19 May 2000

End of OTMS

weight limit will

help stock men

By Philip Clarke

BEEF and dairy producers will soon get full payment for their cull animals under the over 30-month scheme, after Brussels decision to waive the 560kg weight limit.

The move has been welcomed by UK meat and farming representatives, who see it as an essential way of getting some much-needed cash into livestock producers pockets.

"It is a long-term positive measure that means every one who has heavy cows will now get full compensation," said National Beef Association chief executive, Robert Forster. "No longer do we have a situation where a man with 700kg animals will be giving away one in every five for free."

Ending the weight restriction is especially good news for tenants, adds George Dunn of the Tenant Farmers Association. "Its imposition drastically reduced stock values at the stroke of a pen," he said. "It was particularly unfair to tenants whose main assets are their breeding stock. They have been badly hit by the current crisis, as they do not have the value of land and buildings when times get hard."

The change, which was accepted unanimously in Brussels late last week (on the understanding that the UK meets all the additional cost), will come into effect from June 5. "It is worth £20m a year in payments to farmers and will be of particular benefit to those running suckler herds," said agriculture minister, Nick Brown.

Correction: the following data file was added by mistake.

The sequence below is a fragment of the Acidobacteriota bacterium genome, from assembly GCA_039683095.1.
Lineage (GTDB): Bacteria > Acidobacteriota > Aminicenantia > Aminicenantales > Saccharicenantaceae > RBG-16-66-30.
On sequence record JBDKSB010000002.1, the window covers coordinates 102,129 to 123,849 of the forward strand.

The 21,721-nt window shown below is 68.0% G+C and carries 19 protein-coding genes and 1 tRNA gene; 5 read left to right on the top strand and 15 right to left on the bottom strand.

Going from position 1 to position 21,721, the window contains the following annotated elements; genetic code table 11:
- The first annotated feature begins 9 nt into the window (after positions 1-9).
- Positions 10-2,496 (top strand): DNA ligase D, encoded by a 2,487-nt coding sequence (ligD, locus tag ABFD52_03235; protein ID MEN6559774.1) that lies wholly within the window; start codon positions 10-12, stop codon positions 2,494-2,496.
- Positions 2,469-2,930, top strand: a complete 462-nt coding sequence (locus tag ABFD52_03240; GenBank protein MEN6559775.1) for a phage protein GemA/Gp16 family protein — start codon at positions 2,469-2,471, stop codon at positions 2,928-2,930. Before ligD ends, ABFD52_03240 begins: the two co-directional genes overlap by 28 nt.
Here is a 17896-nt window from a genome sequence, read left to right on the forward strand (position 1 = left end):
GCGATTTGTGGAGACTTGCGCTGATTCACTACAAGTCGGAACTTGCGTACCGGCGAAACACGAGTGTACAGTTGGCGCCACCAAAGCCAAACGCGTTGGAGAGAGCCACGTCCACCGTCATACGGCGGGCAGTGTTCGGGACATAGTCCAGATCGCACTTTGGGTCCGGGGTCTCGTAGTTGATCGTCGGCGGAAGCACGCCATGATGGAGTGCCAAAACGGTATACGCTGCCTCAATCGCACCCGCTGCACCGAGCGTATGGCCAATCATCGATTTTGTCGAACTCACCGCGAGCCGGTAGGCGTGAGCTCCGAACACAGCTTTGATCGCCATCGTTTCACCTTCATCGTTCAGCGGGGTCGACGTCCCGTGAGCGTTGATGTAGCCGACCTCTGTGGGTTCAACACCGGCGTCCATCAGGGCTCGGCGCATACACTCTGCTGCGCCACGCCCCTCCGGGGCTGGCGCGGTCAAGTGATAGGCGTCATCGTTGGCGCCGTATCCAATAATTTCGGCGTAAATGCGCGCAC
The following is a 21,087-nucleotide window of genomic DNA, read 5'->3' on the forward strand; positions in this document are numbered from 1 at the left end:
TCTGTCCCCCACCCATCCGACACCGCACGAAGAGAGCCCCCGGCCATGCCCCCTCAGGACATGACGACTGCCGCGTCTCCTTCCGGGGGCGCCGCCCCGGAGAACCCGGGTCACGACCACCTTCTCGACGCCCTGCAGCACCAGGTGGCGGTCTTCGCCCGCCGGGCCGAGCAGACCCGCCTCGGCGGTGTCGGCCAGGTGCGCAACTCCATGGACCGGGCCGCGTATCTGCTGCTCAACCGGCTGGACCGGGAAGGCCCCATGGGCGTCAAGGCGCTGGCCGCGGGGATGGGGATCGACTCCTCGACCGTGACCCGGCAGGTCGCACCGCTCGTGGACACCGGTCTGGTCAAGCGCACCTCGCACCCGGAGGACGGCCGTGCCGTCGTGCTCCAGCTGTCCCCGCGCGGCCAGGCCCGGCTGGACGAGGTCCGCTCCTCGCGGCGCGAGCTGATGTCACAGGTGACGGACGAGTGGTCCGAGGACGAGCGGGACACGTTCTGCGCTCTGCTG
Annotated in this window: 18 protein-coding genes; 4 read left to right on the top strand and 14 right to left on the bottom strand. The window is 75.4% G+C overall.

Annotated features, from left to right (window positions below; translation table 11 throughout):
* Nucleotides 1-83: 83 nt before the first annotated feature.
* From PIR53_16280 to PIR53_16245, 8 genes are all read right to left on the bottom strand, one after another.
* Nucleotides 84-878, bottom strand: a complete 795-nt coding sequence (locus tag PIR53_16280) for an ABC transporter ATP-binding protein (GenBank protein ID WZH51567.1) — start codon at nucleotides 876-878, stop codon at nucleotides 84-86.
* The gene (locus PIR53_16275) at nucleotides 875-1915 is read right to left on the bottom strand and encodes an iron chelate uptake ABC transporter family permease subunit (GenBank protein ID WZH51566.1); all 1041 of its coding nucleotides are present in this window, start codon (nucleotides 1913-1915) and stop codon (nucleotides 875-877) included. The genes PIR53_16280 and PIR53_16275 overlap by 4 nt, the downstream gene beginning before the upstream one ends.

At todays exchange rates, OTMS compensation pays just 46.35p/kg lw for cows and 52.15p/kg for steers and bulls. At the 560kg limit, this equates to a maximum £260 and £292 an animal, respectively.

Over 50% of suckler cows and 85% of breeding bulls fall foul of this weight limit. Once it has gone, a 650kg cow will get £42 extra.

"We hope this will encourage breeders to pick out more of their older cows and replace them with heifers," said Mr Forster. "Their reluctance to give up older cows for an inexcusably low return means that at least 25% of the beef breeding herd is 10 years old or over, compared with a more normal 18-19%."

Replacing them with stock born after Sept 1998, which are fully traceable, could assist in bringing an end to the OTMS altogether, he argued.

Meanwhile auctioneers this week reported a number of cancellations from farmers who were intending to put animals into the scheme. "The phones have been red hot," said David Lock of Frome market, Somerset. "We are expecting a quiet few weeks. But come June 5 there will be a number more to go forward."

OTMS HISTORY

Mar 1996 Ban on consumption of meat from cattle over 30 months.

May 1996 First animals slaughtered under OTMS scheme.

Autumn 1996 Abattoirs struggle to clear backlog of cattle.

Aug 1997 Jack Cunningham introduces 560kg weight limit and lowers compensation. rate to k0.8 per kg for cows and k0.9 per kg for other animals.

Dec 1999 Number of OTMS abattoirs reduced by Intervention Board.

Mar 2000 Prime Minister, Tony Blair, announces intention to remove weight limit.

May 2000 Brussels agrees to lift the weight limit from June 5.